Anthony DiMarino, Jr., MD
Digestive Disease Institute
Chief, Division of
Gastroenterology & Hepatology
Structure of Fellowship
The fellowship training program in gastroenterology is under the direction of Anthony J. DiMarino, Jr., MD, Robert Coben, MD serves as the Academic Coordinator and Steven Herrine, MD is the Associate Academic Coordinator of the program. During the first year, clinical training is divided between inpatient gastroenterology consultation services and ambulatory endoscopic and clinical experiences and two months of dedicated research. The second year is comprised of rotations through the inpatient gastroenterology consultative services, inpatient hepatology consultation/liver transplantation service at TJUH, ambulatory endoscopic and clinical experiences (including a clinic for liver transplantation patients), and three months devoted to research. Research and scholarly activities will comprise the majority of the third year Third year fellows can gain additional training in advanced interventional endoscopy, hepatology, motility, inflammatory bowel disease, and basic science research. During the three years of the fellowship, trainees maintain longitudinal outpatient gastroenterology and hepatology clinics which are always supervised by full time faculty. Each trainee is allotted four weeks paid vacation per year. Trainees have ample opportunity to acquire all the necessary diagnostic and therapeutic skills.
During the first year of fellowship, trainees are encouraged to meet with each of the basic science and clinical faculty in order to discuss participation in research. First year fellows are expected to have their research projects approved by Dr. DiMarino by October 1 of their first year. It is expected that fellows will engage in scholarly writing and plan and execute basic or clinical research. This is the primary focus of research rotations but, by necessity, these efforts continue during other rotations. Fellows are expected to submit the results of their research efforts for presentation at local and national meetings and, if suitable, for publication. The Division sponsors fellows to attend at least one national meeting per year.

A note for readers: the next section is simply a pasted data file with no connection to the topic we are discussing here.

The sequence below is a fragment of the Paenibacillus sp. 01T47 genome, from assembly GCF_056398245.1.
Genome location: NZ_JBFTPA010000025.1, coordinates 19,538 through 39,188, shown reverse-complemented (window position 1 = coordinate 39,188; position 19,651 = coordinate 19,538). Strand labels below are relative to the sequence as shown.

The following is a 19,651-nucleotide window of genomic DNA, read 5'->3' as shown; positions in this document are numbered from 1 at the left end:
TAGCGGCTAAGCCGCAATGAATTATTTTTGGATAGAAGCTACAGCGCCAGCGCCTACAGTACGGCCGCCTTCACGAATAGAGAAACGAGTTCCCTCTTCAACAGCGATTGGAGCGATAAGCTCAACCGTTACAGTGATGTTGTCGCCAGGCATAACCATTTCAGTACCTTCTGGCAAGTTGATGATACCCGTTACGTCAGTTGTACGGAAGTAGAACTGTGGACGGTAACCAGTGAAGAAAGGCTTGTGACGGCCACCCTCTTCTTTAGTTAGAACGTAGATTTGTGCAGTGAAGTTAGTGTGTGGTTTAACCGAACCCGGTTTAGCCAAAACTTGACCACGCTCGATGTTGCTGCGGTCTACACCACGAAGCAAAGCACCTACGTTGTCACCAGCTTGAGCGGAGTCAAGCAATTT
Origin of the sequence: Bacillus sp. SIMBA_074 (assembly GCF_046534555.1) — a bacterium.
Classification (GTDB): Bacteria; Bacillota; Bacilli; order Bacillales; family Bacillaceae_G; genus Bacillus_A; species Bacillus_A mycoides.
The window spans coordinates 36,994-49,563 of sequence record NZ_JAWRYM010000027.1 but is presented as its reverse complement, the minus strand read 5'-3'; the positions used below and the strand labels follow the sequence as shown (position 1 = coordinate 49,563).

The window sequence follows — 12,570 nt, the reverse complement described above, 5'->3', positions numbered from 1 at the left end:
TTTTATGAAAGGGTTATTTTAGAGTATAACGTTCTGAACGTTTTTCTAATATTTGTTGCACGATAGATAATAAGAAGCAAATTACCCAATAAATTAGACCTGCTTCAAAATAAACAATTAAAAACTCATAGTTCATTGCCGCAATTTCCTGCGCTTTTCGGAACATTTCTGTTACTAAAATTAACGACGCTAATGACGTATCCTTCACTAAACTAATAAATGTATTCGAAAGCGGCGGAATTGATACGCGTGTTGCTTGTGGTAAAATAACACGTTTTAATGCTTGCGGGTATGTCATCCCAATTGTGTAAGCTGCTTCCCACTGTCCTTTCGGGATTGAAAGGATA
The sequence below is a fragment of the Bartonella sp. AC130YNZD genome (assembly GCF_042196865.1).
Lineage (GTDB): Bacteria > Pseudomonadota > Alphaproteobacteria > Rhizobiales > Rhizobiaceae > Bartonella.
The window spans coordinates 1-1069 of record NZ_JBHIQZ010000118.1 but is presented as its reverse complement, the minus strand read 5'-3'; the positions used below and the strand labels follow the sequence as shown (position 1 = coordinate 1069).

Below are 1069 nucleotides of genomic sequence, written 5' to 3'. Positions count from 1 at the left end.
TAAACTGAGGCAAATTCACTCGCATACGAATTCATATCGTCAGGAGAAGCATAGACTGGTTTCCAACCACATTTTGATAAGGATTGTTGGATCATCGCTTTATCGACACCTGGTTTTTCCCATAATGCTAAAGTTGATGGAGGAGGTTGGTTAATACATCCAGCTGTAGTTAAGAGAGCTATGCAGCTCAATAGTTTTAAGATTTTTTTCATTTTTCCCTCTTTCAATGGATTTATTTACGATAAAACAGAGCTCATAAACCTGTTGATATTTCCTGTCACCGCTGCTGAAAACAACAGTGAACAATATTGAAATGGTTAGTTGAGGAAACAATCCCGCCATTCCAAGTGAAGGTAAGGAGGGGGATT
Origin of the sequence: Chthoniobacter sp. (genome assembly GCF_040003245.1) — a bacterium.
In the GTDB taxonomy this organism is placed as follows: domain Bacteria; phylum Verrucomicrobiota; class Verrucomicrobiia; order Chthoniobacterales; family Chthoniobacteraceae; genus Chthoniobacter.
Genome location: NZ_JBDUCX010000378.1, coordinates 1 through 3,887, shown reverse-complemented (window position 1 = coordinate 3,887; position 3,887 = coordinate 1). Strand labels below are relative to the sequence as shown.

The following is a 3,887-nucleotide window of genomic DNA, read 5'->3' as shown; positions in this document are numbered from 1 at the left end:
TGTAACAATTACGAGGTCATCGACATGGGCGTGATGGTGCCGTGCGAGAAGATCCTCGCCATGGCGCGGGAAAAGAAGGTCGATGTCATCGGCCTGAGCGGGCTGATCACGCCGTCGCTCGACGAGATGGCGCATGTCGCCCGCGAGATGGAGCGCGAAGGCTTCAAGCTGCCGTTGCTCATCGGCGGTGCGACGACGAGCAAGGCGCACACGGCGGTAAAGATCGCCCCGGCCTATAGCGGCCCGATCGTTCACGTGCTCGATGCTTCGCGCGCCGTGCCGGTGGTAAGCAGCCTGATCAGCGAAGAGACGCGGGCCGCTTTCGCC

Trainees at Jefferson are intimately involved in educating Jefferson medical students, residents and visitors from other institutions. Fellows organize and participate actively in numerous divisional educational experiences including journal club, literature review, pathophysiology conference, clinical case conference, GI grand rounds, GI research conference, quality assurance conference, inflammatory bowel disease conference, GI pathology conference, GI radiology conference, gastrointestinal endoscopy conference and interdisciplinary conference which includes GI/surgery/radiology/pathology. In addition to GI grand rounds and GI research conference, each year a nationally recognized gastroenterologist or hepatologist is invited to be the James L.A. Roth Visiting Professor at Jefferson Medical College. This three day program includes grand rounds, lectures, case presentations and informal seminars.
Fellows are formally evaluated by faculty on their clinical judgment, medical knowledge, history taking, physical examination, procedure skills, humanistic qualities, professional attitudes and behavior, medical care, self-motivated learning, and overall clinical competency. These written evaluations are discussed with the trainees on a regular basis. Fellows also evaluate faculty members on their availability, organization, teaching skills, fund of knowledge and interpersonal relationships. They also have the opportunity to evaluate the training program's overall quality, diversity of patient population, quality of teaching programs, structure and/or organization of the program, opportunity for and the quality of research experience and preparation for their future career.
Anthony DiMarino, Jr., MD
Division of Gastroenterology & Hepatology
132 South 10th Street
Main Building, Suite 480
Philadelphia, PA 19107
- A multicenter, prospective, randomized comparison of a novel signal transmission capsule endoscope to an existing capsule endoscope
- Outcomes of EUS-guided drainage of debris-containing pancreatic pseudocysts by using combined endoprosthesis and a nasocystic drain
- Risk stratification for the development of Post-ERCP pancreatitis by sphincter of oddi dysfunction classification
- A new model to decrease time-to-appointment wait for gastroenterology evaluation
- MicroRNA dysregulation in esophageal neoplasia: The biological rationale for novel therapeutic options